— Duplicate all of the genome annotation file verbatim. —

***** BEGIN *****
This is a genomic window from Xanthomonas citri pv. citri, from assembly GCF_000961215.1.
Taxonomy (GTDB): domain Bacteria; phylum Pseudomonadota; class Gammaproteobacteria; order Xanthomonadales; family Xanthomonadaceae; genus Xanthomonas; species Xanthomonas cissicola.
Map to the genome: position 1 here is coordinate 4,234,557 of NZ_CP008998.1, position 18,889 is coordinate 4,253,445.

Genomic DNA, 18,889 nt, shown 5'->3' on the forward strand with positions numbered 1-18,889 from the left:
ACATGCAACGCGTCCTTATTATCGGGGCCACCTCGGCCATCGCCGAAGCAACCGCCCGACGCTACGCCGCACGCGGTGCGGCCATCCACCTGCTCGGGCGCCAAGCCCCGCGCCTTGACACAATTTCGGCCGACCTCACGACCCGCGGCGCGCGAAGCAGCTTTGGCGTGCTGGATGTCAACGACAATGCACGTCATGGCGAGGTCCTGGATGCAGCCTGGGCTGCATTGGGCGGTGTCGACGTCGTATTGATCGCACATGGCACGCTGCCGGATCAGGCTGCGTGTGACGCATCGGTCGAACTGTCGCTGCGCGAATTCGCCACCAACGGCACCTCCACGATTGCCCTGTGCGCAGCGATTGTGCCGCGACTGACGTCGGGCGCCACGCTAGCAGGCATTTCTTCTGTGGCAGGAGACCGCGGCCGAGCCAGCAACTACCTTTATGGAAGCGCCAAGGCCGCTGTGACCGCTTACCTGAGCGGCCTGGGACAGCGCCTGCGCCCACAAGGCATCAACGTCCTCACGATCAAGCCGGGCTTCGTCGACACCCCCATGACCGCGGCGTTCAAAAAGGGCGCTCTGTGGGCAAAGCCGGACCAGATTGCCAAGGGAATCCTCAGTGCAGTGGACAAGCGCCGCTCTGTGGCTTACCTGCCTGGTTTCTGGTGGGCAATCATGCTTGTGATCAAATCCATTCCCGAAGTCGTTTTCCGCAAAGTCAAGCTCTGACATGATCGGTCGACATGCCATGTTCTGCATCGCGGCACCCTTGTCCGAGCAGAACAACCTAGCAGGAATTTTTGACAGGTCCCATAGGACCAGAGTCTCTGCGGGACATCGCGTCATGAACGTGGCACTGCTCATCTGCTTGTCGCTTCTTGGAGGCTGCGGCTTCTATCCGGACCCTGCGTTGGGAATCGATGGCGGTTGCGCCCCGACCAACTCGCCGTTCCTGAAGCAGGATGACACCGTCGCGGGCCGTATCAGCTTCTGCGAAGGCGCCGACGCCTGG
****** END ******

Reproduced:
This is a genomic window from Xanthomonas citri pv. citri, from assembly GCF_000961215.1.
Taxonomy (GTDB): domain Bacteria; phylum Pseudomonadota; class Gammaproteobacteria; order Xanthomonadales; family Xanthomonadaceae; genus Xanthomonas; species Xanthomonas cissicola.
Map to the genome: position 1 here is coordinate 4,234,557 of NZ_CP008998.1, position 18,889 is coordinate 4,253,445.

Genomic DNA, 18,889 nt, shown 5'->3' on the forward strand with positions numbered 1-18,889 from the left:
ACATGCAACGCGTCCTTATTATCGGGGCCACCTCGGCCATCGCCGAAGCAACCGCCCGACGCTACGCCGCACGCGGTGCGGCCATCCACCTGCTCGGGCGCCAAGCCCCGCGCCTTGACACAATTTCGGCCGACCTCACGACCCGCGGCGCGCGAAGCAGCTTTGGCGTGCTGGATGTCAACGACAATGCACGTCATGGCGAGGTCCTGGATGCAGCCTGGGCTGCATTGGGCGGTGTCGACGTCGTATTGATCGCACATGGCACGCTGCCGGATCAGGCTGCGTGTGACGCATCGGTCGAACTGTCGCTGCGCGAATTCGCCACCAACGGCACCTCCACGATTGCCCTGTGCGCAGCGATTGTGCCGCGACTGACGTCGGGCGCCACGCTAGCAGGCATTTCTTCTGTGGCAGGAGACCGCGGCCGAGCCAGCAACTACCTTTATGGAAGCGCCAAGGCCGCTGTGACCGCTTACCTGAGCGGCCTGGGACAGCGCCTGCGCCCACAAGGCATCAACGTCCTCACGATCAAGCCGGGCTTCGTCGACACCCCCATGACCGCGGCGTTCAAAAAGGGCGCTCTGTGGGCAAAGCCGGACCAGATTGCCAAGGGAATCCTCAGTGCAGTGGACAAGCGCCGCTCTGTGGCTTACCTGCCTGGTTTCTGGTGGGCAATCATGCTTGTGATCAAATCCATTCCCGAAGTCGTTTTCCGCAAAGTCAAGCTCTGACATGATCGGTCGACATGCCATGTTCTGCATCGCGGCACCCTTGTCCGAGCAGAACAACCTAGCAGGAATTTTTGACAGGTCCCATAGGACCAGAGTCTCTGCGGGACATCGCGTCATGAACGTGGCACTGCTCATCTGCTTGTCGCTTCTTGGAGGCTGCGGCTTCTATCCGGACCCTGCGTTGGGAATCGATGGCGGTTGCGCCCCGACCAACTCGCCGTTCCTGAAGCAGGATGACACCGTCGCGGGCCGTATCAGCTTCTGCGAAGGCGCCGACGCCTGG